In her message sent exclusively to Hungary Today, Finnish politician Päivi Räsänen had thanked the Hungarian public for their support after a Bible reading demonstration held in front of the Finnish Embassy in Budapest. The former Christian Democrat interior minister has been on trial for quoting a passage from the Bible that had allegedly constituted hate-speech against the LGBTQ community.
Her message reads:
“It was a huge encouragement for me to see the news about the demonstration in front of the Finnish Embassy. This four-year process with all the investigations, interrogations, and court sessions has in practice threatened to narrow freedom of faith and free speech by creating self-censorship. At the same time I have been so glad about the messages I have received, in which people have told how God has through this case encouraged them to pray and trust God’s word.
I want to thank you all, dear Hungarian friends for your brave support and prayers.”
The Finnish politician continued by saying: “If we do not now use our right to speak freely, the space to use our rights will eventually get even smaller. The more we keep silent about the teachings of the Bible on the painful issues of our time, the more powerful is the rejection.
We are especially called to stand firm in those parts of the Scriptures which challenge the current ethos and thinking.
I trust that the entire process is in God’s hands and that this all has a purpose. I pray that this process would still open chances to testify about Jesus and the message of the gospel in public. There were several live broadcasts and press conferences from the courthouse to Finnish homes and I had many chances to tell what the solution to the problem of sin in the word of God is. And now I pray that also tomorrow I would get chances to tell about the gospel to the public.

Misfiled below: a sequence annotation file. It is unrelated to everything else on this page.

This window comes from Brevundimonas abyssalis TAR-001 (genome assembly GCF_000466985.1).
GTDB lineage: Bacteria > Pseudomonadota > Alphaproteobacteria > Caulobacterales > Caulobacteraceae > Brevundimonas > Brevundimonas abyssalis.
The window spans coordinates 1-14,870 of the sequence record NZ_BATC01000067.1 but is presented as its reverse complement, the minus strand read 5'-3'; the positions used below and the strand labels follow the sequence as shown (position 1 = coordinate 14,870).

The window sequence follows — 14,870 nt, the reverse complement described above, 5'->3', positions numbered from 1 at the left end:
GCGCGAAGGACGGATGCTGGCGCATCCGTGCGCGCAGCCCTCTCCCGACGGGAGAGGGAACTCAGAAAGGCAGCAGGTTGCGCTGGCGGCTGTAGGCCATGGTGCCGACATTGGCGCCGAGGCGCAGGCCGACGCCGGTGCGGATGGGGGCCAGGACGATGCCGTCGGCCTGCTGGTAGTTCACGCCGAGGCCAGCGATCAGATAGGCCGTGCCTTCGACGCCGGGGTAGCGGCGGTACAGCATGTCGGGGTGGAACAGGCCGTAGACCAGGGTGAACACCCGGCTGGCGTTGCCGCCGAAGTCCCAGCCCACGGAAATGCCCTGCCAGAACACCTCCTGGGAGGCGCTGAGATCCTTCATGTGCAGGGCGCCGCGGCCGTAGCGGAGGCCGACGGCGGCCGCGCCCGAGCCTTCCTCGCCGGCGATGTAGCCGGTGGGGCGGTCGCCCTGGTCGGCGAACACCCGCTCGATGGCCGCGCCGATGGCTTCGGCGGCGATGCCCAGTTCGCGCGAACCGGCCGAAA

The mere process of litigation has a deterrent effect of curtailing freedom of expression and religion. If writings based on biblical teachings were to be condemned, that would mean a serious restriction of freedom of religion. It is natural that this would raise concerns among Christians both in Finland and internationally. For my part, I am ready to defend freedom of speech and religion in all necessary courts, even the European Court of Human Rights if necessary,” Räsänen concluded.
Photo: Kulifai Máté Facebook
The Executive Director of the organization that supports Räsänen in her legal battle also sent a message to Hungary Today:
“The international support Päivi Räsänen receives is truly encouraging. Yesterday, an independently organized group of supporters gathered about 500 people to peacefully pray, sing, and read from the Bible in front of the Finnish Embassy in Budapest. I am deeply encouraged by every person who steps up in defense of Päivi’s right to share her beliefs.
The courage and initiative of the Hungarian people who support Päivi from afar is inspiring. Together, we can all stand for everyone’s right to freedom of speech and religion in Europe,”
wrote Paul Coleman, Executive Director of ADF International and serving as part of Räsänen’s legal team.
Paul Coleman (L) with Päivi Räsänen. Photo: ADF International
Featured Photo: ADF International